Simulating centurions (part 1)

My blog post on simulating ancient battles has received quite a lot of constructive feedback. Clearly, it is a topic of some interest among readers of Ancient Warfare magazine. Among others, Xavier Rubio-Campillo commented on the post and felt that I perhaps gave the work he and his colleagues – Pau Valdés Matías and Eduard Ble – had presented at the International Ancient Warfare Conference in 2014 short shrift. He sent me a copy of the article that the presentation was based on and he and his colleagues were happy to answer some of my questions, which I’ll post tomorrow.

Simulating centurions

You can read the abstract on the MIT Press Journals website or download the draft of the article as submitted to the journal on Academia. In the article, the authors note that centurions were ‘key figures in the Roman combat system’ over a long period of time (p. 245). Analysis of Roman warfare has generally been descriptive, based on ancient written texts and some archaeological data. These descriptive models typically can’t anwer why centurions were so important. Important questions, such as where were the centurions deployed or what kind of influence they had on the battle, cannot be answered based on descriptive models alone.

The solution, the authors argue, is to make use of a model (simulation) that regards the Roman army as a complex system, in which large-scale patterns can emerge from small interactions, or from the interactions between different individual agents. In other words, a model needs to be able to produce results that are more than the sum of its parts, and which is neither deterministic (with simple causal relationships between causes and effects) nor chaotic (i.e. entirely unpredictable).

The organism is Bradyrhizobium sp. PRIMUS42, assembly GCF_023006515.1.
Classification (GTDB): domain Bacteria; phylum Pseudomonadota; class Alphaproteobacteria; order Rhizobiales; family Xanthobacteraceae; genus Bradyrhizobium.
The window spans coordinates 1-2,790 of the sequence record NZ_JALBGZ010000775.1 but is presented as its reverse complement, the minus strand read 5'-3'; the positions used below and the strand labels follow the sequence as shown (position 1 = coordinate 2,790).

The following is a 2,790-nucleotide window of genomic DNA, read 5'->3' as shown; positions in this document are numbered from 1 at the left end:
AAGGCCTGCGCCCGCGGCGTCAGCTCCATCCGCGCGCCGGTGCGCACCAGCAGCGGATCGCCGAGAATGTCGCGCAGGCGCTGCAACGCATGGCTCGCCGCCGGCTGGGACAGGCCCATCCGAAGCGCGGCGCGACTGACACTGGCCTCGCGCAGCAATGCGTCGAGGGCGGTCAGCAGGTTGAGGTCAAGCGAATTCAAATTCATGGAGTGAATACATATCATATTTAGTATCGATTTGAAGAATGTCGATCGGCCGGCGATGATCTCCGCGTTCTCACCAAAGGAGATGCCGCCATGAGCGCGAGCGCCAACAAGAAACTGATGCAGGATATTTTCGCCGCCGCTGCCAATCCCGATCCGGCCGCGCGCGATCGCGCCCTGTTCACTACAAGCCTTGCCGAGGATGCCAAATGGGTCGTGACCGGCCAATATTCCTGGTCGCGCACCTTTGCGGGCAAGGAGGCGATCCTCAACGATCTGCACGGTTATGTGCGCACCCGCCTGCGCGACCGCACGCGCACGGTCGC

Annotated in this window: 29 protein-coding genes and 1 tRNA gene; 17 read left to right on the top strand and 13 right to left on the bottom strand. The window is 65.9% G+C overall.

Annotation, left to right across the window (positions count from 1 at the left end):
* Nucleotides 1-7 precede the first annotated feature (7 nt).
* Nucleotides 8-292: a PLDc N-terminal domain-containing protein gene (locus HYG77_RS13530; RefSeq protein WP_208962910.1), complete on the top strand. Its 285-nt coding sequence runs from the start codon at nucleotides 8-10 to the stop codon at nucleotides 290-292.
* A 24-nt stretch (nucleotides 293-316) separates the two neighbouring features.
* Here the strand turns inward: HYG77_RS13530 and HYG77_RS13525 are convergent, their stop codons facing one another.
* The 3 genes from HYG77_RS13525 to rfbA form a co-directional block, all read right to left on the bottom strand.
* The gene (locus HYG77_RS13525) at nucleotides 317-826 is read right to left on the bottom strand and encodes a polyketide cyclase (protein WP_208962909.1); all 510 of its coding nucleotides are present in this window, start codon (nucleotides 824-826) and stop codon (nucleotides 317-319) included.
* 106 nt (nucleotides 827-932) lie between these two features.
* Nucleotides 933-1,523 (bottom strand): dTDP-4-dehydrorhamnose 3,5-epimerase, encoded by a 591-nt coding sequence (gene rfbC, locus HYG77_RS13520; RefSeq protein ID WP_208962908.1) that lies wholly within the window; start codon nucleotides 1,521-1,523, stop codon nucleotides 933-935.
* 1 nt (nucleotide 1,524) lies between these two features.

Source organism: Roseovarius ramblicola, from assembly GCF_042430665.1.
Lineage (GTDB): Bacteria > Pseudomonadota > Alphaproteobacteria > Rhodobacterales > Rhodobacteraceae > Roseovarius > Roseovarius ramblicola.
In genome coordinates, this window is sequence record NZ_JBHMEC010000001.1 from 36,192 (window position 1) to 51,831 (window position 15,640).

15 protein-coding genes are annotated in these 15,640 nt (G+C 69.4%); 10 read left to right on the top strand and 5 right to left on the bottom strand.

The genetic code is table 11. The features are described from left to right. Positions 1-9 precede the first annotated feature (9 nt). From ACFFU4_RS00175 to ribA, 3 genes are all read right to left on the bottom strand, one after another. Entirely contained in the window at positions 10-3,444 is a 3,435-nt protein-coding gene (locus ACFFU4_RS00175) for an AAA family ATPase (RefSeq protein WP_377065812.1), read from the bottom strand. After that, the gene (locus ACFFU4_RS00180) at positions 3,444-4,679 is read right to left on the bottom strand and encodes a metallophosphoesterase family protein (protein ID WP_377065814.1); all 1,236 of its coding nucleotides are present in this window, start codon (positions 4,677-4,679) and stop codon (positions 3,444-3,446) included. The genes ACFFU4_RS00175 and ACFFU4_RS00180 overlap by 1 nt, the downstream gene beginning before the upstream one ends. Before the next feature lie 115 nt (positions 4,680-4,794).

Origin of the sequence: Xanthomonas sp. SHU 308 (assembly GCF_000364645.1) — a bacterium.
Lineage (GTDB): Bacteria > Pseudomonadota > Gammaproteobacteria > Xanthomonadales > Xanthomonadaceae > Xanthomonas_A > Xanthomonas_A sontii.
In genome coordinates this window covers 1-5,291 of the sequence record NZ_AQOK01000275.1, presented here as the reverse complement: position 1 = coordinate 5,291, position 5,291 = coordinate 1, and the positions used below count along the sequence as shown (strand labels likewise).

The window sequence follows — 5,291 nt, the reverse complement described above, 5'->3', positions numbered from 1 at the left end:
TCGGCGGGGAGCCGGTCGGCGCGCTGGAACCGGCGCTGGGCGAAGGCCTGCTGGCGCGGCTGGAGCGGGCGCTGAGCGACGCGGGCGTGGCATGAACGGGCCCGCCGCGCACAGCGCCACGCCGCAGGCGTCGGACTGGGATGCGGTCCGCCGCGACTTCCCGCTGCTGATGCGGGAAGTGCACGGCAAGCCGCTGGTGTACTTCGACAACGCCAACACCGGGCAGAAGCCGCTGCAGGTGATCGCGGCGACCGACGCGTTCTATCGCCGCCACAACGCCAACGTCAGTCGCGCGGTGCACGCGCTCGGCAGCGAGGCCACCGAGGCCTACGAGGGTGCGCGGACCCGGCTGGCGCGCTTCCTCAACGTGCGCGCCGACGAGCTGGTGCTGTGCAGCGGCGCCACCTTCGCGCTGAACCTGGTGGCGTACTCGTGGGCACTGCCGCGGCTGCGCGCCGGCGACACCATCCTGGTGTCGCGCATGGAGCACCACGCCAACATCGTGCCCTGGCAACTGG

This is not the place to delve into the details of complex systems theory, but a brief example might clarify the basic concepts. Take the pyramids. It’s impossible for a single human being to build a pyramid on his or her own. But put a lot of human beings together and they are able to achieve more than merely their sum total (what is referred to as emergent behaviour). Whereas a single human might be able to build a simple shack, a large number of humans are able, through cooperation (i.e. interaction) to erect massive monuments such as the pyramids. If human societies were nothing more than the sum of individual actions of human beings working in isolation, we’d never have built more than large numbers of fairly simple shacks.